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Saving Daisy

3.87  ·  Rating Details ·  240 Ratings  ·  34 Reviews
Saving Daisy is the second critically novel by Phil Earle

***HEROIC, Phil Earle's hugely anticipated third novel is out on 24 April 2013***

Daisy's mum is gone. Her dad refuses to talk about it. As far as Daisy's concerned, it's all her fault. As her life starts to spiral out of control, panic leads to tragedy and Daisy's left alone.

But sometimes the kindness of a stranger c
Paperback, 339 pages
Published January 5th 2012 by Penguin
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Jul 31, 2012 Jo rated it it was amazing

Can I just leave it at that?
Can we just call that my review?

No? You want more? God, sometimes you are the most demanding readers ever.

You will know by now how much I loved Being Billy by Phil Earle so I was practically chomping at the bit to read his next book. Saving Daisy tells the story of Daisy Houghton, who you will know if you’ve read Billy’s story. I’ve been thinking about how to class Saving Daisy and I’m failing miserably. I wouldn’t call it a sequel and, you know… I wouldn
Stephanie (Stepping out of the Page)
The first thing that I'm going to say about this book is simply 'Wow'. I didn't know much about this book when I picked it up, only that I liked Daisy's character in Being Billy, Earle's debut novel. I could see a lot of potential and depth in Daisy from her appearance in Being Billy and this book certainly reached and topped that potential. This is a sort-of prequel to that, though it is a standalone, and so it's not necessary to read Being Billy before you pick this one up.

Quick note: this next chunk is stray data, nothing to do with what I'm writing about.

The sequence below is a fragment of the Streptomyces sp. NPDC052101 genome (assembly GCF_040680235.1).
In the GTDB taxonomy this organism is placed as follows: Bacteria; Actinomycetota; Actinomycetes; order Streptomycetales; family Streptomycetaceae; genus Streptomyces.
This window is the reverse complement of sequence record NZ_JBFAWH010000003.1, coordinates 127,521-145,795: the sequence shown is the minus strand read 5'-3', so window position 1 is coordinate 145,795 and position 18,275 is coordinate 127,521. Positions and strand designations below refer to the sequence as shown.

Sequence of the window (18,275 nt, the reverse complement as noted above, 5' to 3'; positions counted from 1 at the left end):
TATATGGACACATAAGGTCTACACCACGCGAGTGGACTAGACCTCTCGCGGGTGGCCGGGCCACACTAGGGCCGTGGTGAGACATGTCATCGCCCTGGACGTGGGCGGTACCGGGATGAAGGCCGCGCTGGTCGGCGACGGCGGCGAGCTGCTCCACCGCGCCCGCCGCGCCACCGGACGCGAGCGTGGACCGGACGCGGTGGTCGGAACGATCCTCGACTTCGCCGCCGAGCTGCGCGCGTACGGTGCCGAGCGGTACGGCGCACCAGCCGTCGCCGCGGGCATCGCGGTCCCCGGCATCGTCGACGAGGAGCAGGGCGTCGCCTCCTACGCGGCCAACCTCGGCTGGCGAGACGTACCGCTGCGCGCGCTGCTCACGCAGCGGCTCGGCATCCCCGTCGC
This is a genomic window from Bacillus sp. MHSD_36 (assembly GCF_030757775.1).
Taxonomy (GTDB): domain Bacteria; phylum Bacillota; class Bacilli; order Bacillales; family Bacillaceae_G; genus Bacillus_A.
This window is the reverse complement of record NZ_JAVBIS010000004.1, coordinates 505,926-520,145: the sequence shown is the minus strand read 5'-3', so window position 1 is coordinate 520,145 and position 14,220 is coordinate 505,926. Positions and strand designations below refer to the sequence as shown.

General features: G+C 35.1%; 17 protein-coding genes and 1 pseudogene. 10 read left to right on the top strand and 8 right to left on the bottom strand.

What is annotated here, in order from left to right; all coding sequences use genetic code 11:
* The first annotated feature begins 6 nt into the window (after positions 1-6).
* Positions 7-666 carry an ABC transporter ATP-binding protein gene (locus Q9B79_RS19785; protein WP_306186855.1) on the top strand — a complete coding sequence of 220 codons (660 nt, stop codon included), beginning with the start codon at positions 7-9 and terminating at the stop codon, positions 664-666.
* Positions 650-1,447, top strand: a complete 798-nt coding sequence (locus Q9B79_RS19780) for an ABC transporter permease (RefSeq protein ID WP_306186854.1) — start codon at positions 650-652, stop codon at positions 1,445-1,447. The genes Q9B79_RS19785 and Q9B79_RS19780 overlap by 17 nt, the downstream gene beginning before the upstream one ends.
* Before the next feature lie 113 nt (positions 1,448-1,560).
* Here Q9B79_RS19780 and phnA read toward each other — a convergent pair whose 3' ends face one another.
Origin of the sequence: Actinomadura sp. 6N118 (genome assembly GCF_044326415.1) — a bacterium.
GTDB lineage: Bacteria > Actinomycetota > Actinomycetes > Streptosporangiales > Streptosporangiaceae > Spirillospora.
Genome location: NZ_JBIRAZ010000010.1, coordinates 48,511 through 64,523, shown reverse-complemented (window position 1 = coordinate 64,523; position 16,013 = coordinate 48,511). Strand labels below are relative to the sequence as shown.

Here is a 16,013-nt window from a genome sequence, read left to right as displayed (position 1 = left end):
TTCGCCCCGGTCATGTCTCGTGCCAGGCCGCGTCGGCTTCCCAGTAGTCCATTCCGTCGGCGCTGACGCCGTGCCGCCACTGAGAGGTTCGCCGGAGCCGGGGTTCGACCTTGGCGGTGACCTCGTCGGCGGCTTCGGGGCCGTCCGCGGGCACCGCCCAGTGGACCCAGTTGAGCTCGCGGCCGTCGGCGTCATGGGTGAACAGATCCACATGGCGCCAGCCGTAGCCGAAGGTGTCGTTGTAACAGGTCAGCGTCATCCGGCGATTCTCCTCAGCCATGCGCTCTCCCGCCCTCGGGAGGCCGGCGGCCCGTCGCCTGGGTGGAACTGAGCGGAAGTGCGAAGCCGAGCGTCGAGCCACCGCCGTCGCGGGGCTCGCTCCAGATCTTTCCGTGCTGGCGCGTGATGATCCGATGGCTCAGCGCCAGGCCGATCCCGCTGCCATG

It is very clear fro
SJH (A Dream of Books)
Jan 22, 2012 SJH (A Dream of Books) rated it really liked it
'Saving Daisy' is an emotionally charged and powerful read from the British author of 'Being Billy'. Be warned now that you'll need to have a box of tissues beside you while you're reading this book because it will rip your heart out.

Phil Earle's writing is unflinchingly honest. He's not afraid to tackle difficult or emotive topics such as death and bereavement, rape, bullying, drinking and other such issues. His background as a care worker is obvious here when reading about the main character D